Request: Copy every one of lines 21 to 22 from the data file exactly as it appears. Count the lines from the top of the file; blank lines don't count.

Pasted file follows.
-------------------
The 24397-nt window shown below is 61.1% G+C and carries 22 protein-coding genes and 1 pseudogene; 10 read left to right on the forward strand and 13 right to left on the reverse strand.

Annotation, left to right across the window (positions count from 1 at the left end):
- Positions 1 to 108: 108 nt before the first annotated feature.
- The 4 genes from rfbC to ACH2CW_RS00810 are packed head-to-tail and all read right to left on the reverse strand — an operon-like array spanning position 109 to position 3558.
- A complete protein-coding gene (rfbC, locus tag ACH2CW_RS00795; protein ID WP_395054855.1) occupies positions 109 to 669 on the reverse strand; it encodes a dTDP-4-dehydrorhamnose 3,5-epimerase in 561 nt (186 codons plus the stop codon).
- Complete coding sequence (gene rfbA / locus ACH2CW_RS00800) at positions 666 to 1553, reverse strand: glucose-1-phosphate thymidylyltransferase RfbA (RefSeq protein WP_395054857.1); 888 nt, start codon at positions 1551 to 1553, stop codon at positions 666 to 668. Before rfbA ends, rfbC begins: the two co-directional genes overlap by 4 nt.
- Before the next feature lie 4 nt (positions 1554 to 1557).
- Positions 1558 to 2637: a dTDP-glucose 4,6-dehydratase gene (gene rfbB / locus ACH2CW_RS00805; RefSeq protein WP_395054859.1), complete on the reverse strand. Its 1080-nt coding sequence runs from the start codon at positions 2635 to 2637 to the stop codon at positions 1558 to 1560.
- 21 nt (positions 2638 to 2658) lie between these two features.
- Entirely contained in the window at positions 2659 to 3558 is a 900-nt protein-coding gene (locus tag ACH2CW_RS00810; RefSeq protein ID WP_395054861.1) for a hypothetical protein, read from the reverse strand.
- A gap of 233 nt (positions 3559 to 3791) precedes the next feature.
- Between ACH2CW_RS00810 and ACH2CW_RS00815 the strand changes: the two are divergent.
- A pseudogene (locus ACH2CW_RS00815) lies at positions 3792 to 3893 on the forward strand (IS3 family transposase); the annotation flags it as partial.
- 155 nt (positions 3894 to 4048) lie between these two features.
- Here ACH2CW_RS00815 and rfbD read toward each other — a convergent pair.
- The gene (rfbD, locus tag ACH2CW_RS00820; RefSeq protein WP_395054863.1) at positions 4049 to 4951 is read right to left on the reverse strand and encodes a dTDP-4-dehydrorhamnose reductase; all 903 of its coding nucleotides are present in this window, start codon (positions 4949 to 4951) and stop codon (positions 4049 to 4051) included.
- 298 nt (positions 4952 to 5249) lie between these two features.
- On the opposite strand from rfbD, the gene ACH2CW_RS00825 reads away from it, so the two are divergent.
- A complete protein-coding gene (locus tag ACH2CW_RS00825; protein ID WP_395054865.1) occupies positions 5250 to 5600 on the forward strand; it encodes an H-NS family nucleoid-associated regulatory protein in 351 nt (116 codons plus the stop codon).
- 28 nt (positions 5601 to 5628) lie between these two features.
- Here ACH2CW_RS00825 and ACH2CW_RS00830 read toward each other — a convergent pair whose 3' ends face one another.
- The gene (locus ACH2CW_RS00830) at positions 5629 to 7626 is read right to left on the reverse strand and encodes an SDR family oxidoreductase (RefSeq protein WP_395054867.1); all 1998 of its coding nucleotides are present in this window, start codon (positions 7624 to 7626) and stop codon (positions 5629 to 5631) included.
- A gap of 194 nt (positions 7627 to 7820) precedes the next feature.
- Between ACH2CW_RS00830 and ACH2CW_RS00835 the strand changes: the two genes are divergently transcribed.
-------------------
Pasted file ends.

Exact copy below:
- Here ACH2CW_RS00825 and ACH2CW_RS00830 read toward each other — a convergent pair whose 3' ends face one another.
- The gene (locus ACH2CW_RS00830) at positions 5629 to 7626 is read right to left on the reverse strand and encodes an SDR family oxidoreductase (RefSeq protein WP_395054867.1); all 1998 of its coding nucleotides are present in this window, start codon (positions 7624 to 7626) and stop codon (positions 5629 to 5631) included.